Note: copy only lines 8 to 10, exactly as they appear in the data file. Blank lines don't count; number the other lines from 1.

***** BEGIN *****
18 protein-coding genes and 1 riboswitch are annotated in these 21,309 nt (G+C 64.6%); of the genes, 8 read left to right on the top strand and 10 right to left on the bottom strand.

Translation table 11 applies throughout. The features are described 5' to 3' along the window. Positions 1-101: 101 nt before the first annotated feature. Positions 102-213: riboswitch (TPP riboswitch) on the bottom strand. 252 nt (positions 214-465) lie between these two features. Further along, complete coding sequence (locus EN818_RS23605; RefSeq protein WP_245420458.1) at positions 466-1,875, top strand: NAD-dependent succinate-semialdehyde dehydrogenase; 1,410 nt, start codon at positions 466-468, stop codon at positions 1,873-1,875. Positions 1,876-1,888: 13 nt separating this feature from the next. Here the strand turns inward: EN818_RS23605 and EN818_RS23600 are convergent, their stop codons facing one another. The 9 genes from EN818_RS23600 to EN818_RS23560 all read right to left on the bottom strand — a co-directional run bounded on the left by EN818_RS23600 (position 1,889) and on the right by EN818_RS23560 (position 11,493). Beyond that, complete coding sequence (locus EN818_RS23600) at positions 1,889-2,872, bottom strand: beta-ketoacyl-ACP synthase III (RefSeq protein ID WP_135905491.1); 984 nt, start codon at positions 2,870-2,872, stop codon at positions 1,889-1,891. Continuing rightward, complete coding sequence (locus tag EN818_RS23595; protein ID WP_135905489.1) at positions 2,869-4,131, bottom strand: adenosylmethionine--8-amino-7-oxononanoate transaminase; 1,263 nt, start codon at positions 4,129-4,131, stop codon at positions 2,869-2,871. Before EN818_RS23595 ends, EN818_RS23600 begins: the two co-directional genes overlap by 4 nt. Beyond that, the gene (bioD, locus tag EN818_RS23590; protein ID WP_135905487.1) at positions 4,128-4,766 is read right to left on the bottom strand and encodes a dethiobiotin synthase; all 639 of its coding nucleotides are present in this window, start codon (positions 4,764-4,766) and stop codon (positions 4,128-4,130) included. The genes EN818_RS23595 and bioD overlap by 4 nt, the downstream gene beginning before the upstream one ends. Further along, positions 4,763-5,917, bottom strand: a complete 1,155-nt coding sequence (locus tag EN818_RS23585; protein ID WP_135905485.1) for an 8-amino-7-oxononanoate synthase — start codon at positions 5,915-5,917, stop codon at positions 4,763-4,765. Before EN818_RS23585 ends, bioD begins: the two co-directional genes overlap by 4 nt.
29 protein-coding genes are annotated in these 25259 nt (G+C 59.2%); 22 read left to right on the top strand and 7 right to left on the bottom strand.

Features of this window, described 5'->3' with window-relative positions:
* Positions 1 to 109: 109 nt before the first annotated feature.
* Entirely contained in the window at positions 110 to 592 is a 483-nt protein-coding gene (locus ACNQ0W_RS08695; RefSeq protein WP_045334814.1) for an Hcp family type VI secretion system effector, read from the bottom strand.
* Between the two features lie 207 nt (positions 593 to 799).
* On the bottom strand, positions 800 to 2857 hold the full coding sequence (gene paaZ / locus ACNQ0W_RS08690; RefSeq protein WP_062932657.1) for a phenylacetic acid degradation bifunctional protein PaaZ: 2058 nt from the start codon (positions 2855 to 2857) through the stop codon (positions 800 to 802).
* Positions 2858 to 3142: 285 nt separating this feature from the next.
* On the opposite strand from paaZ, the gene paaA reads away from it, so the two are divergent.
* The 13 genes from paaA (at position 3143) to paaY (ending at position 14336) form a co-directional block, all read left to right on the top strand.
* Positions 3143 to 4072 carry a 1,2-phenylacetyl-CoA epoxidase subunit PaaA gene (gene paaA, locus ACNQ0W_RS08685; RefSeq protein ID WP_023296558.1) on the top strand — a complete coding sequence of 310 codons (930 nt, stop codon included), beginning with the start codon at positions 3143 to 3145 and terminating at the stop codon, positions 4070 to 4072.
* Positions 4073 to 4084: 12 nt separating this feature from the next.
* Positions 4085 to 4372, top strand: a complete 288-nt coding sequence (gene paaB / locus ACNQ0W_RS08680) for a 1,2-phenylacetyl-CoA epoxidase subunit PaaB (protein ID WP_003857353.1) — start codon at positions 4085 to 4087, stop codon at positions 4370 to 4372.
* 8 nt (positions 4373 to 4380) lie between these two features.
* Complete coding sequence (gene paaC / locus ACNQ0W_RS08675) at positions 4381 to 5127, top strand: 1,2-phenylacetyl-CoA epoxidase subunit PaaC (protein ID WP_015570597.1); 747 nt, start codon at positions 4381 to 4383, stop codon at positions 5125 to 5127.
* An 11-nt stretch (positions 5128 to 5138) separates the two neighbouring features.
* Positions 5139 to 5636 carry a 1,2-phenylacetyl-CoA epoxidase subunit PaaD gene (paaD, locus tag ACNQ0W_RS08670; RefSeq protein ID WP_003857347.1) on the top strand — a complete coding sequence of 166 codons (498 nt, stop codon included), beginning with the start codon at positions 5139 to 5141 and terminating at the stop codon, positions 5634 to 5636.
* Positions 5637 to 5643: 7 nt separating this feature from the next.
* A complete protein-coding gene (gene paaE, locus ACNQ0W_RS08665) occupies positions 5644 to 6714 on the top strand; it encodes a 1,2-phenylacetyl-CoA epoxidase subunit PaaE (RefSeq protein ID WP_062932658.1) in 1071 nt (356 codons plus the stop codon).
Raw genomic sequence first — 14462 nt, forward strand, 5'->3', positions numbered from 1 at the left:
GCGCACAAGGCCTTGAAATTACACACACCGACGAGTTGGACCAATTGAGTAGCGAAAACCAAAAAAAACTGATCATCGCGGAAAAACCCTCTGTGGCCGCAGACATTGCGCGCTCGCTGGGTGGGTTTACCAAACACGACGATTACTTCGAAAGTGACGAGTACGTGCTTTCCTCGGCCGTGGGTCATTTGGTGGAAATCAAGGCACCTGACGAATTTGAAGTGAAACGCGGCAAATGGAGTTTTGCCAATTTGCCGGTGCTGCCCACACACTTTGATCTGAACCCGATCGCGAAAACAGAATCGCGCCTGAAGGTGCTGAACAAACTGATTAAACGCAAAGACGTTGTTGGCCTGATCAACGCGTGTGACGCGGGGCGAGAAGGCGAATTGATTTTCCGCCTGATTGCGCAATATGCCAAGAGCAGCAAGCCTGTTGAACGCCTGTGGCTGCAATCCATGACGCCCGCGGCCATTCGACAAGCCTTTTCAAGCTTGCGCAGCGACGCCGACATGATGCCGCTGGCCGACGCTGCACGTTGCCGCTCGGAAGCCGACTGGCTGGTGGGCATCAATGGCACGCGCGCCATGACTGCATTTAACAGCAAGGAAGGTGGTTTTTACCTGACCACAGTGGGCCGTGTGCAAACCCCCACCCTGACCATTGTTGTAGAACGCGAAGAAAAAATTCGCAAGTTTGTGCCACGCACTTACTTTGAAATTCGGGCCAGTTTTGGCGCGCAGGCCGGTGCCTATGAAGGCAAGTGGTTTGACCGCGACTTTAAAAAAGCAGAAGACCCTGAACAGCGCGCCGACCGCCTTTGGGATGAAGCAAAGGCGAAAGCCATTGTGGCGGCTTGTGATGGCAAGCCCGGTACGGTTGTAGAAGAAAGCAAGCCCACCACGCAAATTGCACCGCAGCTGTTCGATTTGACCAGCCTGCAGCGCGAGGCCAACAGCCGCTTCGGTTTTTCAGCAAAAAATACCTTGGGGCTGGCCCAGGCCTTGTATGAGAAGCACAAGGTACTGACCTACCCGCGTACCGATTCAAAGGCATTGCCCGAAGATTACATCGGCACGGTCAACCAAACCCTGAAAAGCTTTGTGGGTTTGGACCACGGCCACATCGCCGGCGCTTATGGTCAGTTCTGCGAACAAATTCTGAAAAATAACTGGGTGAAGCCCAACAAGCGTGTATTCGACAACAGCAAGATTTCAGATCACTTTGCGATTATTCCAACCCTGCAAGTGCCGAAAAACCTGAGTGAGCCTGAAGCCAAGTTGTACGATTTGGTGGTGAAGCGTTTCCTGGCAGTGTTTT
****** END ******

* On the bottom strand, positions 800 to 2857 hold the full coding sequence (gene paaZ / locus ACNQ0W_RS08690; RefSeq protein WP_062932657.1) for a phenylacetic acid degradation bifunctional protein PaaZ: 2058 nt from the start codon (positions 2855 to 2857) through the stop codon (positions 800 to 802).
* Positions 2858 to 3142: 285 nt separating this feature from the next.
* On the opposite strand from paaZ, the gene paaA reads away from it, so the two are divergent.